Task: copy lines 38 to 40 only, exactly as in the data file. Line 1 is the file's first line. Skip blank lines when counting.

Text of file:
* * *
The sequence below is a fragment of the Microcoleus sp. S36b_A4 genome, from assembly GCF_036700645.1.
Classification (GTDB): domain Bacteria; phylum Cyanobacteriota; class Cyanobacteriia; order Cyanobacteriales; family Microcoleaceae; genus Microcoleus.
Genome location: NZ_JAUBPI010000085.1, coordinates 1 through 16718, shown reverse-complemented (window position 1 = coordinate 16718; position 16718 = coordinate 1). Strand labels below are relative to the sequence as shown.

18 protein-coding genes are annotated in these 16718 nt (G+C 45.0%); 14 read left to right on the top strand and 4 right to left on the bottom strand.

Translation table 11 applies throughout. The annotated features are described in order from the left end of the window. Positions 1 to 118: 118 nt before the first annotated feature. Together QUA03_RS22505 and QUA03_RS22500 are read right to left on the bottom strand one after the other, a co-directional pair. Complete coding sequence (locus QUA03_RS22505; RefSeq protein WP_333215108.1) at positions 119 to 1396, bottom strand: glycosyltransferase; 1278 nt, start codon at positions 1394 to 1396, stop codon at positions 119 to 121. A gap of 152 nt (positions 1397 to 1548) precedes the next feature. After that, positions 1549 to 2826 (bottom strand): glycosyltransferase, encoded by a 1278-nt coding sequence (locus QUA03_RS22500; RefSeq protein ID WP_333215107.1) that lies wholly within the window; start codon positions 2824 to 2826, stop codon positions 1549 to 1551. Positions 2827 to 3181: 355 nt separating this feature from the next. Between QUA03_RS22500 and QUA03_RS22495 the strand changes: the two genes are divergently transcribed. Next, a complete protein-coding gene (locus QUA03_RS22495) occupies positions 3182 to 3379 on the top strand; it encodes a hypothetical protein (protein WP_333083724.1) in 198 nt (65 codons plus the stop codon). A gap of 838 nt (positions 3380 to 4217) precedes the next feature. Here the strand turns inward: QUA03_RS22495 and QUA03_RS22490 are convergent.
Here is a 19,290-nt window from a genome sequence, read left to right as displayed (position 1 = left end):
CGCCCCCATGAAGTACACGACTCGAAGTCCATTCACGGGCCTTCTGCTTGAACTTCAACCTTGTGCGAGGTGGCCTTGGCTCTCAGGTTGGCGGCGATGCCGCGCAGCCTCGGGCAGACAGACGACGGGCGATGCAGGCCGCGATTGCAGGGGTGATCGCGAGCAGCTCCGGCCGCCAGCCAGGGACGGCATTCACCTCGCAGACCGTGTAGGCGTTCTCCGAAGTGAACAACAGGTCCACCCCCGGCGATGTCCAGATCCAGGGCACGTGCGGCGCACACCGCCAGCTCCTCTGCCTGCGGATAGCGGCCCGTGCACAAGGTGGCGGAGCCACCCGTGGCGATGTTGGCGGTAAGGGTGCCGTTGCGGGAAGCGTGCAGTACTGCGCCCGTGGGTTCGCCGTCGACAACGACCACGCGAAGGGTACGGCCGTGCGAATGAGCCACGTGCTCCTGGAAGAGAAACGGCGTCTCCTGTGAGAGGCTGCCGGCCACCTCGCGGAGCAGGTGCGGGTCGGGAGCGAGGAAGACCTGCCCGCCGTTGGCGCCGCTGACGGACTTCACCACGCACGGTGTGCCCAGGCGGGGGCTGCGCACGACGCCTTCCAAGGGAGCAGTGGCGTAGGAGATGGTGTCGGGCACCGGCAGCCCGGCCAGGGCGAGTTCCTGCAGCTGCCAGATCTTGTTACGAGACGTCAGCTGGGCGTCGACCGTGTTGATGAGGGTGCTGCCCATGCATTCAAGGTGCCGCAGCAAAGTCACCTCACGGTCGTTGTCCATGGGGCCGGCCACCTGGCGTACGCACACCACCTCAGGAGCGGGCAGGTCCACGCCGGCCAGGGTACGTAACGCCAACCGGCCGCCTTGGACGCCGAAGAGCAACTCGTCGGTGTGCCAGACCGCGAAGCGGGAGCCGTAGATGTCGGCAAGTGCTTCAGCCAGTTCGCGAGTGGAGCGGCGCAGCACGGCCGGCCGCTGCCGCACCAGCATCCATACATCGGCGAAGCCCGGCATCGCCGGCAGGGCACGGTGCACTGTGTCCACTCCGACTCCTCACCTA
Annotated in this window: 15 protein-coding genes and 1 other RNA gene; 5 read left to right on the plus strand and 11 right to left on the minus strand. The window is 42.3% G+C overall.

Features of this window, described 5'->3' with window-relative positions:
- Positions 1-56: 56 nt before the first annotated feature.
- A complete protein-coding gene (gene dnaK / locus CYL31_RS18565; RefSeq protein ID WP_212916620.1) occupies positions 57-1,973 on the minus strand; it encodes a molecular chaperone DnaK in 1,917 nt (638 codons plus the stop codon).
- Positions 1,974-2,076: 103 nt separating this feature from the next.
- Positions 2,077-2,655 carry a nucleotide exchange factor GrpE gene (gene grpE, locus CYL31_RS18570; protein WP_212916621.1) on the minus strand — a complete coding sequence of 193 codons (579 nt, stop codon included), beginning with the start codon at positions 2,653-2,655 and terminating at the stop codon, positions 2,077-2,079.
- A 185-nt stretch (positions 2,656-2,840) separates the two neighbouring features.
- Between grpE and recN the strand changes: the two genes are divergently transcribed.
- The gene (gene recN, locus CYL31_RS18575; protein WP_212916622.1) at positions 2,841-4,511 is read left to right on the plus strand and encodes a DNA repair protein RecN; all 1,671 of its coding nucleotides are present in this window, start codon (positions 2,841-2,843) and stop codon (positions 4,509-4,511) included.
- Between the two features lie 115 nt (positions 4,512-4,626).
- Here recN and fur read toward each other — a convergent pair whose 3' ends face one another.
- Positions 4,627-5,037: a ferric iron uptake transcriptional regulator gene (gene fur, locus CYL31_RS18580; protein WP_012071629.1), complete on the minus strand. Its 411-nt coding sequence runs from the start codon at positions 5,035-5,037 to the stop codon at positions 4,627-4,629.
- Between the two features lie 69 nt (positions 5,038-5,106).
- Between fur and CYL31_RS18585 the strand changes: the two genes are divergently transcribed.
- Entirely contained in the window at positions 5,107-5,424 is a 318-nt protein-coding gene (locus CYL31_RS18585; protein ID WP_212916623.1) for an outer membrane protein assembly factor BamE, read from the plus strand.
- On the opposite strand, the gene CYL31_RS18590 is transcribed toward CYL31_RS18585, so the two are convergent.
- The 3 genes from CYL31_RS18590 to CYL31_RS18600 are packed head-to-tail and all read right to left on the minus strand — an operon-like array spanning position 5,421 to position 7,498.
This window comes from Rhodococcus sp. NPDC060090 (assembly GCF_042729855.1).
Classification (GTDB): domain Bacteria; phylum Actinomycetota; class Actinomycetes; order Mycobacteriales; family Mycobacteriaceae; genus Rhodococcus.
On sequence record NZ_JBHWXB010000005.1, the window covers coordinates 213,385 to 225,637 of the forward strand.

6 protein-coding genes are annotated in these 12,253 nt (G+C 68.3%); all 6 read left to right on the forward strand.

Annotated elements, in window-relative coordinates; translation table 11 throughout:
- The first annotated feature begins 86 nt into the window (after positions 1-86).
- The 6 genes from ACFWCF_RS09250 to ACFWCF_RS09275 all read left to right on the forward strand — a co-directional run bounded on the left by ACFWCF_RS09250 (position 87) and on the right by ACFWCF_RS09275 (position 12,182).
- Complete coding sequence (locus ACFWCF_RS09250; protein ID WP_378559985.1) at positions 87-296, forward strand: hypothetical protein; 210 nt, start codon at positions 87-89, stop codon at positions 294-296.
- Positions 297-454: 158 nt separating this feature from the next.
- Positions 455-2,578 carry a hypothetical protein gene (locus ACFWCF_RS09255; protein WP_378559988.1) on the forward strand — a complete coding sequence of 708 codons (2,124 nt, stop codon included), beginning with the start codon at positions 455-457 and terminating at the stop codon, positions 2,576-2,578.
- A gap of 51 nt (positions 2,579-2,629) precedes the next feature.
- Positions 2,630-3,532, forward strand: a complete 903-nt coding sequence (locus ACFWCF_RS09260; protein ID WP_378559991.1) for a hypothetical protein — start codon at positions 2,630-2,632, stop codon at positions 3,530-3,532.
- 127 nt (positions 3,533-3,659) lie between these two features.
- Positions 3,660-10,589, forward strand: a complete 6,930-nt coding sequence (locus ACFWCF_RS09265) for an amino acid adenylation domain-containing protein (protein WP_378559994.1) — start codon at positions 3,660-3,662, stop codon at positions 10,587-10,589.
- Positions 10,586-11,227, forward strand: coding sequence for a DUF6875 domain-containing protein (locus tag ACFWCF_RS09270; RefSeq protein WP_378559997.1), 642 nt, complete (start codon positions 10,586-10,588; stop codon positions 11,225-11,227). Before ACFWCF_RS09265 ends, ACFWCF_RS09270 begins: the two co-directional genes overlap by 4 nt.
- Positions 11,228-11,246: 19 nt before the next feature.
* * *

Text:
- Positions 3,660-10,589, forward strand: a complete 6,930-nt coding sequence (locus ACFWCF_RS09265) for an amino acid adenylation domain-containing protein (protein WP_378559994.1) — start codon at positions 3,660-3,662, stop codon at positions 10,587-10,589.
- Positions 10,586-11,227, forward strand: coding sequence for a DUF6875 domain-containing protein (locus tag ACFWCF_RS09270; RefSeq protein WP_378559997.1), 642 nt, complete (start codon positions 10,586-10,588; stop codon positions 11,225-11,227). Before ACFWCF_RS09265 ends, ACFWCF_RS09270 begins: the two co-directional genes overlap by 4 nt.
- Positions 11,228-11,246: 19 nt before the next feature.